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Vacation for stress relief and mental health boost

Working hard for a long time with no breaks or stress relief leads to decreased mental health and work performance. Taking a vacation is like restarting your computer. The system functions better after it has been powered down for a little while.

Family enjoying the day at the zoo as stress relief while on a vacation
Taking a vacation can reduce your risk for stress-related illnesses. Get the most out of your trip by mixing planned activities and free time.

Vacation works the same way by giving you a break from the high-intensity rhythm of life so you can return refreshed, said Dr. Jennifer Michels, a Marshfield Clinic Health System psychologist.

Going too long without a vacation can negatively affect your physical and mental health.

Vacation for stress relief and mental health boost

People who never take a vacation are vulnerable to stress-related illnesses. Stress plays a role in mental and physical health conditions like depression, anxiety, headaches, pain, gastrointestinal problems and colds.

“Research shows that when you unplug, overall resilience increases,” Michels said. “Creativity, productivity and overall efficiency often increase upon return. Rest may result in a boost to your immune system as well, promoting physical health.”

She recommends a minimum four-day vacation, but a week away is the “sweet spot” for providing the best stress relief.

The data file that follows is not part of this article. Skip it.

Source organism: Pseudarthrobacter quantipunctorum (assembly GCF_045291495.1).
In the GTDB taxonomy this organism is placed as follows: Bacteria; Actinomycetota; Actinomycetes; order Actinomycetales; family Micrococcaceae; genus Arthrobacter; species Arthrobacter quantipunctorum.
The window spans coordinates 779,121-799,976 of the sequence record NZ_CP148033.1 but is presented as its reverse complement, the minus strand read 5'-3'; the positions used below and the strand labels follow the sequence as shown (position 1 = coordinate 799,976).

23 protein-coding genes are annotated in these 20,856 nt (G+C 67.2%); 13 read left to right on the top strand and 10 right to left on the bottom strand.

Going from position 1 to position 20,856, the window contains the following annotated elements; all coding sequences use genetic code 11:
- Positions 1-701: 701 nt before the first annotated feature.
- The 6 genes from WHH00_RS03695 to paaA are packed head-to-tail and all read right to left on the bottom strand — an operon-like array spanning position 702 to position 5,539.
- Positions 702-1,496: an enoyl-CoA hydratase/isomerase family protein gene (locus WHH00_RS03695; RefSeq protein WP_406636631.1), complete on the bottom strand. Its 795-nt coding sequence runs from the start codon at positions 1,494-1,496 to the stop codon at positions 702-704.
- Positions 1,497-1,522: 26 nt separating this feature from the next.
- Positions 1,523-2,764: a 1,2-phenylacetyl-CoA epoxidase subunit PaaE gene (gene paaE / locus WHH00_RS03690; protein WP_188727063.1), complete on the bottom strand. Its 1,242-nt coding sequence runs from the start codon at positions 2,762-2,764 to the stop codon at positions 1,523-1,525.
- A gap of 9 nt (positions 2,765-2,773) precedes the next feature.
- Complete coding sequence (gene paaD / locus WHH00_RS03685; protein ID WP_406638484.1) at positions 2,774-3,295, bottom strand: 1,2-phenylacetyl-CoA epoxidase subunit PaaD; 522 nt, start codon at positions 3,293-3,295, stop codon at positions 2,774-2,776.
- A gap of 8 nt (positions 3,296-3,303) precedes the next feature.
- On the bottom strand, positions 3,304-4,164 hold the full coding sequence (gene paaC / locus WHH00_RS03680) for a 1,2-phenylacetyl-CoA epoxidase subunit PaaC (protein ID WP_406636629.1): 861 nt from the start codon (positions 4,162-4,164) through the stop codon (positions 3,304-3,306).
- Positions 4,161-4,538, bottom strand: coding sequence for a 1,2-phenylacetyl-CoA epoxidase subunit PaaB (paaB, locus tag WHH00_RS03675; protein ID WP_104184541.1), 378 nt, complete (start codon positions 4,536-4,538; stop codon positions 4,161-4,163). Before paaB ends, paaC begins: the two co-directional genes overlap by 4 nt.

Preparation for life changes

What better way to prepare for retirement or an emergency than working a lot and saving money?

Try taking a vacation.

“Learning to tolerate down time is important and can help you cope more effectively if you have a major disruption in your life like a health issue or job loss,” Michels said. “People may be at increased risk for mental health difficulties because they haven’t learned how to shift gears.”

The same goes for retirement. For some, a lifetime of unused vacation means difficulty transitioning out of the workforce along with increased risk for depression and anxiety after retiring. If you know when you plan to retire, prepare for it by intentionally practicing leisure a few years before you leave the workforce.

Mix planned activities and free time

Does the idea of a spontaneous trip or a week with nothing to do make you panic?

“Have a mix of structured and unstructured time,” Michels said. “Plan a few activities like biking or going to a museum, then have some days where you let the day unfold.”

Try new activities even if you’re staying home while you’re off work. Don’t spend all your time cleaning and organizing.

Leave work at the office. Set boundaries for yourself if you must work during vacation. Let your colleagues know you’ll only be checking email during certain hours each day and keep that promise to yourself.

Change workplace culture

When no one in the office takes a vacation, it quickly becomes the norm.

Company leaders can change workplace culture by taking vacation to show it’s acceptable. Time off improves organizational well-being and employees’ personal lives.

“It’s important to cultivate a culture within our workplaces that vacation is important and is a sign of health,” Michels said.

For travel questions, talk to a Marshfield Clinic Health System provider.

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